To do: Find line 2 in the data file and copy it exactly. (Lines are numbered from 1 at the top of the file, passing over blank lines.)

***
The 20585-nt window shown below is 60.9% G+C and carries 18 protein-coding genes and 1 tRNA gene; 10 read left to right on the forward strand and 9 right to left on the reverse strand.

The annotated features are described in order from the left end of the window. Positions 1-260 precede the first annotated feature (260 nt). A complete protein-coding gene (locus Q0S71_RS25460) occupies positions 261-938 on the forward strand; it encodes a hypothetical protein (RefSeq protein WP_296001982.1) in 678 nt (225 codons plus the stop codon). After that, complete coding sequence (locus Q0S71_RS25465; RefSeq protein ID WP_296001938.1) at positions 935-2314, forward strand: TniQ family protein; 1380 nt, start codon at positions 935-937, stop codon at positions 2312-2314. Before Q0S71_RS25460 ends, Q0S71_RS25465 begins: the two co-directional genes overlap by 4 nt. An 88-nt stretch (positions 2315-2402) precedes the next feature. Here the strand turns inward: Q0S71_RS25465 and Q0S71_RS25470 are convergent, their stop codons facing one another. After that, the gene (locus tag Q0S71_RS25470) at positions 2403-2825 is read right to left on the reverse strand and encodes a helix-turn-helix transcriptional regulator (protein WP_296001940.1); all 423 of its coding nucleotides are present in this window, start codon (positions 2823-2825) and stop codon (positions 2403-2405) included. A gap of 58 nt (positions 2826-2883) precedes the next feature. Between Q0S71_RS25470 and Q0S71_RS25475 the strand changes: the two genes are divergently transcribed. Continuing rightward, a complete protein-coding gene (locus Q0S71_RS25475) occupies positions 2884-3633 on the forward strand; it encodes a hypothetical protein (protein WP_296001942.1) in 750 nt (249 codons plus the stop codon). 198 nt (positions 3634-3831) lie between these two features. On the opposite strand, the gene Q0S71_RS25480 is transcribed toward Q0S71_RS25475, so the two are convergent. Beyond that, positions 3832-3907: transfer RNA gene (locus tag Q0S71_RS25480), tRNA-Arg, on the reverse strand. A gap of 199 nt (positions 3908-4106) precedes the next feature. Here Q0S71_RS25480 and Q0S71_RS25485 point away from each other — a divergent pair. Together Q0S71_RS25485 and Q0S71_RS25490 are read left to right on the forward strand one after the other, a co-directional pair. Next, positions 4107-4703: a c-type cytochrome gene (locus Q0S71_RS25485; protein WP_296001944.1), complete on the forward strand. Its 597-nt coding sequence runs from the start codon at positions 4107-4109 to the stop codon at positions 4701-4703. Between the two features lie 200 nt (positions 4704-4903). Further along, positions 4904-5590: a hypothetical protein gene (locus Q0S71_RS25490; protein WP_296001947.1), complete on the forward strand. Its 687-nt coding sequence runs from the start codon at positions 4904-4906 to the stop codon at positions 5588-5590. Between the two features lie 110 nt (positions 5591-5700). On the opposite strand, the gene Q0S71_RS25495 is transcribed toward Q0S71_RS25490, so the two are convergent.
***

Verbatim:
The annotated features are described in order from the left end of the window. Positions 1-260 precede the first annotated feature (260 nt). A complete protein-coding gene (locus Q0S71_RS25460) occupies positions 261-938 on the forward strand; it encodes a hypothetical protein (RefSeq protein WP_296001982.1) in 678 nt (225 codons plus the stop codon). After that, complete coding sequence (locus Q0S71_RS25465; RefSeq protein ID WP_296001938.1) at positions 935-2314, forward strand: TniQ family protein; 1380 nt, start codon at positions 935-937, stop codon at positions 2312-2314. Before Q0S71_RS25460 ends, Q0S71_RS25465 begins: the two co-directional genes overlap by 4 nt. An 88-nt stretch (positions 2315-2402) precedes the next feature. Here the strand turns inward: Q0S71_RS25465 and Q0S71_RS25470 are convergent, their stop codons facing one another. After that, the gene (locus tag Q0S71_RS25470) at positions 2403-2825 is read right to left on the reverse strand and encodes a helix-turn-helix transcriptional regulator (protein WP_296001940.1); all 423 of its coding nucleotides are present in this window, start codon (positions 2823-2825) and stop codon (positions 2403-2405) included. A gap of 58 nt (positions 2826-2883) precedes the next feature. Between Q0S71_RS25470 and Q0S71_RS25475 the strand changes: the two genes are divergently transcribed. Continuing rightward, a complete protein-coding gene (locus Q0S71_RS25475) occupies positions 2884-3633 on the forward strand; it encodes a hypothetical protein (protein WP_296001942.1) in 750 nt (249 codons plus the stop codon). 198 nt (positions 3634-3831) lie between these two features. On the opposite strand, the gene Q0S71_RS25480 is transcribed toward Q0S71_RS25475, so the two are convergent. Beyond that, positions 3832-3907: transfer RNA gene (locus tag Q0S71_RS25480), tRNA-Arg, on the reverse strand. A gap of 199 nt (positions 3908-4106) precedes the next feature. Here Q0S71_RS25480 and Q0S71_RS25485 point away from each other — a divergent pair. Together Q0S71_RS25485 and Q0S71_RS25490 are read left to right on the forward strand one after the other, a co-directional pair. Next, positions 4107-4703: a c-type cytochrome gene (locus Q0S71_RS25485; protein WP_296001944.1), complete on the forward strand. Its 597-nt coding sequence runs from the start codon at positions 4107-4109 to the stop codon at positions 4701-4703. Between the two features lie 200 nt (positions 4704-4903). Further along, positions 4904-5590: a hypothetical protein gene (locus Q0S71_RS25490; protein WP_296001947.1), complete on the forward strand. Its 687-nt coding sequence runs from the start codon at positions 4904-4906 to the stop codon at positions 5588-5590. Between the two features lie 110 nt (positions 5591-5700). On the opposite strand, the gene Q0S71_RS25495 is transcribed toward Q0S71_RS25490, so the two are convergent.